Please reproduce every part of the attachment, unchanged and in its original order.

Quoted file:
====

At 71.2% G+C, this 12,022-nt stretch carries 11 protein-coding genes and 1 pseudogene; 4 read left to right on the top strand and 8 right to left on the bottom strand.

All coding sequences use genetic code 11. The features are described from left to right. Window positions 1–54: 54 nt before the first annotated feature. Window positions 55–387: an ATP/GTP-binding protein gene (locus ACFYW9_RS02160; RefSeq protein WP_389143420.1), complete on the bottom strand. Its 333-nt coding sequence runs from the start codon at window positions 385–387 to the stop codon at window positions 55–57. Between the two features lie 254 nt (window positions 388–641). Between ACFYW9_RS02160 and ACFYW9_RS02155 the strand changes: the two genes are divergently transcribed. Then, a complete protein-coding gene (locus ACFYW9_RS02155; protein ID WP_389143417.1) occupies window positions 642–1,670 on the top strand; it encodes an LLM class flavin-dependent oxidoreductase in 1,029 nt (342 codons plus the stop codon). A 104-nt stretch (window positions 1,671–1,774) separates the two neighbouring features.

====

At 71.2% G+C, this 12,022-nt stretch carries 11 protein-coding genes and 1 pseudogene; 4 read left to right on the top strand and 8 right to left on the bottom strand.

All coding sequences use genetic code 11. The features are described from left to right. Window positions 1–54: 54 nt before the first annotated feature. Window positions 55–387: an ATP/GTP-binding protein gene (locus ACFYW9_RS02160; RefSeq protein WP_389143420.1), complete on the bottom strand. Its 333-nt coding sequence runs from the start codon at window positions 385–387 to the stop codon at window positions 55–57. Between the two features lie 254 nt (window positions 388–641). Between ACFYW9_RS02160 and ACFYW9_RS02155 the strand changes: the two genes are divergently transcribed. Then, a complete protein-coding gene (locus ACFYW9_RS02155; protein ID WP_389143417.1) occupies window positions 642–1,670 on the top strand; it encodes an LLM class flavin-dependent oxidoreductase in 1,029 nt (342 codons plus the stop codon). A 104-nt stretch (window positions 1,671–1,774) separates the two neighbouring features.